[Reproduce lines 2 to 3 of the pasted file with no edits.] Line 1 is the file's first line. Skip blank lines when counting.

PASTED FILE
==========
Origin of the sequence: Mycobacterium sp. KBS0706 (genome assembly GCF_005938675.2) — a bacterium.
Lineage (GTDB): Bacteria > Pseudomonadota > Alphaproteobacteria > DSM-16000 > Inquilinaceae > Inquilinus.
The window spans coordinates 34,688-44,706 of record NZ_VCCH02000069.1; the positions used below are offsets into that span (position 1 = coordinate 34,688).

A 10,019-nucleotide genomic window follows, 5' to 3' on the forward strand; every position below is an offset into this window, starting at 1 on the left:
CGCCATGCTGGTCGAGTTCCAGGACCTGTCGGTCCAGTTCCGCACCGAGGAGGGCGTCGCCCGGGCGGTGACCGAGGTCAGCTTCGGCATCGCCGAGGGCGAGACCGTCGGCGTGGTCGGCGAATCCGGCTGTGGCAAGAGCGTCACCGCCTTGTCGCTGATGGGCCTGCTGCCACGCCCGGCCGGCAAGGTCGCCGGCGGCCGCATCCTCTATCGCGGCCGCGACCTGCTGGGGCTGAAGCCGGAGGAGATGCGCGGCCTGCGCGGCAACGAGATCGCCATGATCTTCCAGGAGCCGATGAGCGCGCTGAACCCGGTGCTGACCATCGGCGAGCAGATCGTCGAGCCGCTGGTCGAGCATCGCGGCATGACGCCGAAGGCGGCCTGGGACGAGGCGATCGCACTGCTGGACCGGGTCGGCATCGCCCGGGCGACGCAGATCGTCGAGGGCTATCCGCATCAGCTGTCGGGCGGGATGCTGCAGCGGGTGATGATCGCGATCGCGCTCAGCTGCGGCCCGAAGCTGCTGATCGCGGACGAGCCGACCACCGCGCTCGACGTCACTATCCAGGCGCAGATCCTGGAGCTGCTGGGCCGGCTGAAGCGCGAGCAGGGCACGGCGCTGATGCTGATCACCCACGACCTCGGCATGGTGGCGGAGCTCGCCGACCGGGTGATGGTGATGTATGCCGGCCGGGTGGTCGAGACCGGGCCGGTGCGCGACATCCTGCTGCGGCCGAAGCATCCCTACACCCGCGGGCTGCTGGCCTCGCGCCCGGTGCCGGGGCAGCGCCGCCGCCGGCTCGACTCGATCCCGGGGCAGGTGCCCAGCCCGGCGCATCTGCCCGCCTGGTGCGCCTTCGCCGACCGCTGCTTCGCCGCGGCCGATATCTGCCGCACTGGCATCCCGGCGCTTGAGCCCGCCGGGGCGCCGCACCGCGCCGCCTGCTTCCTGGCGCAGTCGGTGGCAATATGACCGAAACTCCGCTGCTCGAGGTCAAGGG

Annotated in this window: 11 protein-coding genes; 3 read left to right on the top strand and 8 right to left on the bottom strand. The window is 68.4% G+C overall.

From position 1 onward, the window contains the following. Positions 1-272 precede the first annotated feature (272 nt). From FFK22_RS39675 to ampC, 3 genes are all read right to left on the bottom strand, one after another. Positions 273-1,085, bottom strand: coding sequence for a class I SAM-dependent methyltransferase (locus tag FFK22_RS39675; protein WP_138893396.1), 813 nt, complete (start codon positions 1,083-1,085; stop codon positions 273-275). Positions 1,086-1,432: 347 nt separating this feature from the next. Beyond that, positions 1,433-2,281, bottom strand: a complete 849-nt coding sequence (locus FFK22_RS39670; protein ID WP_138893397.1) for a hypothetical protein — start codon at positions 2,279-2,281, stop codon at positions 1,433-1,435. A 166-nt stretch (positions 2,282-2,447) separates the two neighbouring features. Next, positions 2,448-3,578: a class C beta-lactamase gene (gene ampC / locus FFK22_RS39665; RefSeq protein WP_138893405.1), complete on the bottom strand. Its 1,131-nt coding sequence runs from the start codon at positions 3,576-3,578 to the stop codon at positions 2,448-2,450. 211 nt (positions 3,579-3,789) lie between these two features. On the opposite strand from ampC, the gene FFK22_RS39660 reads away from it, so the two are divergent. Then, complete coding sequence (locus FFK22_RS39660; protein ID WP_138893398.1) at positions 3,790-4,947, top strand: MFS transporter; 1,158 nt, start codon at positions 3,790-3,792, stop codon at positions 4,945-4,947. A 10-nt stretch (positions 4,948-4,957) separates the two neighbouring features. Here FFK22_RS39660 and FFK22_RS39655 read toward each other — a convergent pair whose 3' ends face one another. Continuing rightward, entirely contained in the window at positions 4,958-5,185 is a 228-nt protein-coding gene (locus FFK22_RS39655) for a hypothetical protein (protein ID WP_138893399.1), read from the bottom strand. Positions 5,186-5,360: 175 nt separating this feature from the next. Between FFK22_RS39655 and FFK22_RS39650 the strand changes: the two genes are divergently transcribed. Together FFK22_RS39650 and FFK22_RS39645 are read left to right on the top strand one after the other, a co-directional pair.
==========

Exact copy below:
Lineage (GTDB): Bacteria > Pseudomonadota > Alphaproteobacteria > DSM-16000 > Inquilinaceae > Inquilinus.
The window spans coordinates 34,688-44,706 of record NZ_VCCH02000069.1; the positions used below are offsets into that span (position 1 = coordinate 34,688).